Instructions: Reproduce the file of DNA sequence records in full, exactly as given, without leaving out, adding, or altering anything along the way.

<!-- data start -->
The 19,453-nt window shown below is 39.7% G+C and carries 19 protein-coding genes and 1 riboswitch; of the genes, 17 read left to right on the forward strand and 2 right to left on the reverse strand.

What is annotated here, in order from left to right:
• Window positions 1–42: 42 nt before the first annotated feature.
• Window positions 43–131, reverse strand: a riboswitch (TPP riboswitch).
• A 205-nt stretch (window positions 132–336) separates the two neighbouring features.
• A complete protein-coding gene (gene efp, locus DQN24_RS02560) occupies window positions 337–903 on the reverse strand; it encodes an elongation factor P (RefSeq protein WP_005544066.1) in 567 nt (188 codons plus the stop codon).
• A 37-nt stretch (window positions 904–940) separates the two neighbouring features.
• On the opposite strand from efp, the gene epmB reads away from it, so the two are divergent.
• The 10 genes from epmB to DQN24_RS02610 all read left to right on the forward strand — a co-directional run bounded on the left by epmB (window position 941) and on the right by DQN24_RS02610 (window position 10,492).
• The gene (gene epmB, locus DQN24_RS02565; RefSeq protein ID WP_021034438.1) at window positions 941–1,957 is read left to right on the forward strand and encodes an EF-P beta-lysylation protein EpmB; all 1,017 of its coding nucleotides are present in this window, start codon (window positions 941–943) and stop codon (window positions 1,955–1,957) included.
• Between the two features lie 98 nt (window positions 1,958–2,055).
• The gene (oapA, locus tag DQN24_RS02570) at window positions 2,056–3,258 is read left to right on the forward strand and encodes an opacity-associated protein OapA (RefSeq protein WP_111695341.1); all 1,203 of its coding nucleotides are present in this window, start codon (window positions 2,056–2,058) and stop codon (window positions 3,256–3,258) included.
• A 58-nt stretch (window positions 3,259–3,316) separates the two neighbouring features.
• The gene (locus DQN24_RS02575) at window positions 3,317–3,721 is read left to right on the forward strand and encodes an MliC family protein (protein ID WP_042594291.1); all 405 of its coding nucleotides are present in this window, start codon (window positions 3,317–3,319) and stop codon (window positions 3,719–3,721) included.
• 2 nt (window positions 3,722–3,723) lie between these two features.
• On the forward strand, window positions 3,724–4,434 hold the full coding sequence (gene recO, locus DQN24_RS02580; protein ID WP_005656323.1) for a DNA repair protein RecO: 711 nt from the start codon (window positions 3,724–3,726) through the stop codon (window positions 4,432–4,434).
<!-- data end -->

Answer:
The 19,453-nt window shown below is 39.7% G+C and carries 19 protein-coding genes and 1 riboswitch; of the genes, 17 read left to right on the forward strand and 2 right to left on the reverse strand.

What is annotated here, in order from left to right:
• Window positions 1–42: 42 nt before the first annotated feature.
• Window positions 43–131, reverse strand: a riboswitch (TPP riboswitch).
• A 205-nt stretch (window positions 132–336) separates the two neighbouring features.
• A complete protein-coding gene (gene efp, locus DQN24_RS02560) occupies window positions 337–903 on the reverse strand; it encodes an elongation factor P (RefSeq protein WP_005544066.1) in 567 nt (188 codons plus the stop codon).
• A 37-nt stretch (window positions 904–940) separates the two neighbouring features.
• On the opposite strand from efp, the gene epmB reads away from it, so the two are divergent.
• The 10 genes from epmB to DQN24_RS02610 all read left to right on the forward strand — a co-directional run bounded on the left by epmB (window position 941) and on the right by DQN24_RS02610 (window position 10,492).
• The gene (gene epmB, locus DQN24_RS02565; RefSeq protein ID WP_021034438.1) at window positions 941–1,957 is read left to right on the forward strand and encodes an EF-P beta-lysylation protein EpmB; all 1,017 of its coding nucleotides are present in this window, start codon (window positions 941–943) and stop codon (window positions 1,955–1,957) included.
• Between the two features lie 98 nt (window positions 1,958–2,055).
• The gene (oapA, locus tag DQN24_RS02570) at window positions 2,056–3,258 is read left to right on the forward strand and encodes an opacity-associated protein OapA (RefSeq protein WP_111695341.1); all 1,203 of its coding nucleotides are present in this window, start codon (window positions 2,056–2,058) and stop codon (window positions 3,256–3,258) included.
• A 58-nt stretch (window positions 3,259–3,316) separates the two neighbouring features.
• The gene (locus DQN24_RS02575) at window positions 3,317–3,721 is read left to right on the forward strand and encodes an MliC family protein (protein ID WP_042594291.1); all 405 of its coding nucleotides are present in this window, start codon (window positions 3,317–3,319) and stop codon (window positions 3,719–3,721) included.
• 2 nt (window positions 3,722–3,723) lie between these two features.
• On the forward strand, window positions 3,724–4,434 hold the full coding sequence (gene recO, locus DQN24_RS02580; protein ID WP_005656323.1) for a DNA repair protein RecO: 711 nt from the start codon (window positions 3,724–3,726) through the stop codon (window positions 4,432–4,434).